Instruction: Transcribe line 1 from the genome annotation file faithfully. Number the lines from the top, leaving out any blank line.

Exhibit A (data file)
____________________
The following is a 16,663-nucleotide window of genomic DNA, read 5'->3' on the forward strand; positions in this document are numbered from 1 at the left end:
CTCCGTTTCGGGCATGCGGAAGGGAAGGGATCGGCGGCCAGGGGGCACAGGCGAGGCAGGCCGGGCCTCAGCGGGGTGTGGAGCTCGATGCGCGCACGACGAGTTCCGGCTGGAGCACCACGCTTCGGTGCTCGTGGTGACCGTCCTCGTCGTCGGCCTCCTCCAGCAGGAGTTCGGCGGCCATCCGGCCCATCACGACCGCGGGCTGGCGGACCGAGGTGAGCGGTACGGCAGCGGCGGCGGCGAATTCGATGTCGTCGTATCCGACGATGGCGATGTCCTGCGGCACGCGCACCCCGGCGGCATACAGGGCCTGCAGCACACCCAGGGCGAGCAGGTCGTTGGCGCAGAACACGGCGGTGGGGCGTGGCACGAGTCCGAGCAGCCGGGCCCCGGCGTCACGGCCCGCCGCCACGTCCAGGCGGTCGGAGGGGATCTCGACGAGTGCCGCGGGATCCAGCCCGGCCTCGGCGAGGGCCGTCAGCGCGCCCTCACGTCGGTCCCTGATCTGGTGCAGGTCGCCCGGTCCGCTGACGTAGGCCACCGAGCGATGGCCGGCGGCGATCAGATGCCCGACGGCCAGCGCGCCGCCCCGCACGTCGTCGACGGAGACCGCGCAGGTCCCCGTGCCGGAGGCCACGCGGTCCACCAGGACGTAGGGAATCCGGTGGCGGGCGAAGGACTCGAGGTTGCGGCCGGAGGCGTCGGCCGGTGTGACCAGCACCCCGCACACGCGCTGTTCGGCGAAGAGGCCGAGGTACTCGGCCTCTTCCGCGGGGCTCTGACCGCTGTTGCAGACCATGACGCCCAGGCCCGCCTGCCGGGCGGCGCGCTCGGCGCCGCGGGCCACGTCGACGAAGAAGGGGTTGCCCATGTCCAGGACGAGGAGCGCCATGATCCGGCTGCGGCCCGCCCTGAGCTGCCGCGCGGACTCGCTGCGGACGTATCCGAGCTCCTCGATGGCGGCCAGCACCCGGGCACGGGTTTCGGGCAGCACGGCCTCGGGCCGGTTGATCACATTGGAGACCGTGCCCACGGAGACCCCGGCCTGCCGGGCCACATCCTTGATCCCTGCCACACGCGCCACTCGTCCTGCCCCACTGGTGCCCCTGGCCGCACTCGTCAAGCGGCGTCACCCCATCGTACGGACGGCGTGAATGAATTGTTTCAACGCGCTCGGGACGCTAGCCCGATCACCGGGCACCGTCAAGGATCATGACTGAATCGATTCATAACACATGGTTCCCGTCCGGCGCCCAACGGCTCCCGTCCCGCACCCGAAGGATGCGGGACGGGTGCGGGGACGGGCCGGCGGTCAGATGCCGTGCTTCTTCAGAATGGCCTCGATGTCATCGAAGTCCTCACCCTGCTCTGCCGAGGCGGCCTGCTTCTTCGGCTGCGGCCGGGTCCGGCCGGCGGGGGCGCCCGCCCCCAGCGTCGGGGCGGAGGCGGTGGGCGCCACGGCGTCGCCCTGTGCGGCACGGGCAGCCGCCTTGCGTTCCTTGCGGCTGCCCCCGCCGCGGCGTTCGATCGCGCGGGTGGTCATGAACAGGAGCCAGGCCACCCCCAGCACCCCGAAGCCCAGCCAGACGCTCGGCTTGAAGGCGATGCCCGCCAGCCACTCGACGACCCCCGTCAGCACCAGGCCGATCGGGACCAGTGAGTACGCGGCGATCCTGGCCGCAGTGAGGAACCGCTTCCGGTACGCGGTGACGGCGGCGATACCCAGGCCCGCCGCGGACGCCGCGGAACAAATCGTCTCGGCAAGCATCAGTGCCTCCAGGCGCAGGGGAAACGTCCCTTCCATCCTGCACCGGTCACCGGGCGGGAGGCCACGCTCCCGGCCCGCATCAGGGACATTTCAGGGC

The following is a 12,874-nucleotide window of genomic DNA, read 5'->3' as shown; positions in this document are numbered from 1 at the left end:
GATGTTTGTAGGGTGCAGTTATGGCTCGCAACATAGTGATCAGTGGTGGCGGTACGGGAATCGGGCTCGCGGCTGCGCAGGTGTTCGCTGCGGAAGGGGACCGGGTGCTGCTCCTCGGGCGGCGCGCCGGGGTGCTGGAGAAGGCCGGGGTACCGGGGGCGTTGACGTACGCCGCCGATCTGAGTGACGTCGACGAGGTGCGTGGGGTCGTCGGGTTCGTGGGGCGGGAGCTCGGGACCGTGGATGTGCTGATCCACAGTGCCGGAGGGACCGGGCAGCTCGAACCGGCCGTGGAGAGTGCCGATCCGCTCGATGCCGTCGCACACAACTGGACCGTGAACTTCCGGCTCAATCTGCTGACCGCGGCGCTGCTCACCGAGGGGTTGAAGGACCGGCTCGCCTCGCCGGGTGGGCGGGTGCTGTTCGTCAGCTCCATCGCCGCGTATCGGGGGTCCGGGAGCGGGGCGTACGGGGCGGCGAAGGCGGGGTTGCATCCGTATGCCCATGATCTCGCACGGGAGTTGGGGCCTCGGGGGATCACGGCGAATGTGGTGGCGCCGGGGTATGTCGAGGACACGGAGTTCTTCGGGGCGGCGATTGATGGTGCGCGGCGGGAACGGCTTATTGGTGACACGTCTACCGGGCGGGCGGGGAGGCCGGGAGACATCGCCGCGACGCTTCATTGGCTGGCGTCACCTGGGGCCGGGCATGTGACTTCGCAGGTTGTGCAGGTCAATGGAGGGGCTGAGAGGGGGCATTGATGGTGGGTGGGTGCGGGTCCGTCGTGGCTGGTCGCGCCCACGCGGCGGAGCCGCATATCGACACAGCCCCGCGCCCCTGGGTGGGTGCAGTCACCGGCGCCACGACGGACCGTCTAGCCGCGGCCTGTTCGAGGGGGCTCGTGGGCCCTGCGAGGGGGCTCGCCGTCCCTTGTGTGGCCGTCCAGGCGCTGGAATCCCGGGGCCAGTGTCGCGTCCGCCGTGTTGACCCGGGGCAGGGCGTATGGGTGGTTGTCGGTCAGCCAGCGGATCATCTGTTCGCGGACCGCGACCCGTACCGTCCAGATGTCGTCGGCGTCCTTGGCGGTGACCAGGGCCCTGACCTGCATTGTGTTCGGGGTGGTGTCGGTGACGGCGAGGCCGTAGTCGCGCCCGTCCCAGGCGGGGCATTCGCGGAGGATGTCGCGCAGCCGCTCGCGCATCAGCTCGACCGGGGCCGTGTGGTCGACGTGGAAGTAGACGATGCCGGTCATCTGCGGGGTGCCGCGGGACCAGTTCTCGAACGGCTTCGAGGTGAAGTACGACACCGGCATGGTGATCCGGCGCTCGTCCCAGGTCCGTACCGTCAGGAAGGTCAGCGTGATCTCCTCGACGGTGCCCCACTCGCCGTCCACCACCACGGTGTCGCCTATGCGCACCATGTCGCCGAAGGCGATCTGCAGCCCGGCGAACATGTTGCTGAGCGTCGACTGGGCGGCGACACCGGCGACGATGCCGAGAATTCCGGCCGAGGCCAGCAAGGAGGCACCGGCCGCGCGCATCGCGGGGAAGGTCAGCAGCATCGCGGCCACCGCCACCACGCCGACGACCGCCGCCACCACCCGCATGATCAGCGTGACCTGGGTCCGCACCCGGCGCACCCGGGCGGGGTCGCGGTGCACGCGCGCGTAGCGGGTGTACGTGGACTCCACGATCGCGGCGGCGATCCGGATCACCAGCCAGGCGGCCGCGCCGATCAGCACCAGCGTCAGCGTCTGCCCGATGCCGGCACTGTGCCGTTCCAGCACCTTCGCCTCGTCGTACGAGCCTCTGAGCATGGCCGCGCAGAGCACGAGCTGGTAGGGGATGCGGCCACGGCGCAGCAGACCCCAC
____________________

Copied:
The following is a 16,663-nucleotide window of genomic DNA, read 5'->3' on the forward strand; positions in this document are numbered from 1 at the left end: